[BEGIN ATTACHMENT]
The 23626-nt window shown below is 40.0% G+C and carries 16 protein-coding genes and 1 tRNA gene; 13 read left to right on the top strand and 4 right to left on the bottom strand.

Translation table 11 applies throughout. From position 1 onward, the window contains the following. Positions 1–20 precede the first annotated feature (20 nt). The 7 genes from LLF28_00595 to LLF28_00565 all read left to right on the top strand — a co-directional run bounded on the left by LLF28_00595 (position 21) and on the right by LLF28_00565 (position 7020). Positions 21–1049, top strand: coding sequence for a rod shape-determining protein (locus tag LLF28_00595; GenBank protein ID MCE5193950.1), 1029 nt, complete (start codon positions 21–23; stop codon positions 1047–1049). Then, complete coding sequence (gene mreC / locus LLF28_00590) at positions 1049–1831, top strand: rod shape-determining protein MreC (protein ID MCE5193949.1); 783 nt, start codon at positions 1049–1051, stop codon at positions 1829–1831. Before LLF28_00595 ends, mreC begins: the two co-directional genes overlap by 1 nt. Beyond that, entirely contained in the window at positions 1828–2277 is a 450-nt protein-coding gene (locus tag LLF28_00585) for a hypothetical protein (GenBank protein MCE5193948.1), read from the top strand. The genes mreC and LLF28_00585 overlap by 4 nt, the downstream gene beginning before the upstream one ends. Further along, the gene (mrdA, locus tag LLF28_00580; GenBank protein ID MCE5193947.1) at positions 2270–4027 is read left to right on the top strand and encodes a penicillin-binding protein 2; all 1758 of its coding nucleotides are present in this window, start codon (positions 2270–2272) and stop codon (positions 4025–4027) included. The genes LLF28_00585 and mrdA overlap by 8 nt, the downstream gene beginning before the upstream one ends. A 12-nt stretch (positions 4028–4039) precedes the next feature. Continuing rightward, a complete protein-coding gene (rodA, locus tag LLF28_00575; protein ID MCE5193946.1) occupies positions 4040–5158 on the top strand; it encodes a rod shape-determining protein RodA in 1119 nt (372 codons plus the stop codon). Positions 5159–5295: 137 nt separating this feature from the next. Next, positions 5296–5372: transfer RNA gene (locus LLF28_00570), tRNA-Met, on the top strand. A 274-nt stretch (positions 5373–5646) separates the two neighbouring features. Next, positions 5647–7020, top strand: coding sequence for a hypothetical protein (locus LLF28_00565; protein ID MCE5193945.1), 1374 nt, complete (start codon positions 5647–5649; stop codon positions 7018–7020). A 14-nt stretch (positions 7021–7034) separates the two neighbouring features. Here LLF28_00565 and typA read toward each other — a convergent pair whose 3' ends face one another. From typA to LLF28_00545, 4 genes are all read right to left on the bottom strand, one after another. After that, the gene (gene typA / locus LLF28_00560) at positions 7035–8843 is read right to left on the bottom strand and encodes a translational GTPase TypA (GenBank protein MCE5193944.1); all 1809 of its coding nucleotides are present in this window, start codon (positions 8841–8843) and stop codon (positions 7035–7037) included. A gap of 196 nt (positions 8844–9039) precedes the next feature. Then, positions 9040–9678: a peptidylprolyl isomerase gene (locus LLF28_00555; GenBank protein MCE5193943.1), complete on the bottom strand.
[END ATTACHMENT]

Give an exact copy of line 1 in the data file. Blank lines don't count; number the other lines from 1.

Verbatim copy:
The 23626-nt window shown below is 40.0% G+C and carries 16 protein-coding genes and 1 tRNA gene; 13 read left to right on the top strand and 4 right to left on the bottom strand.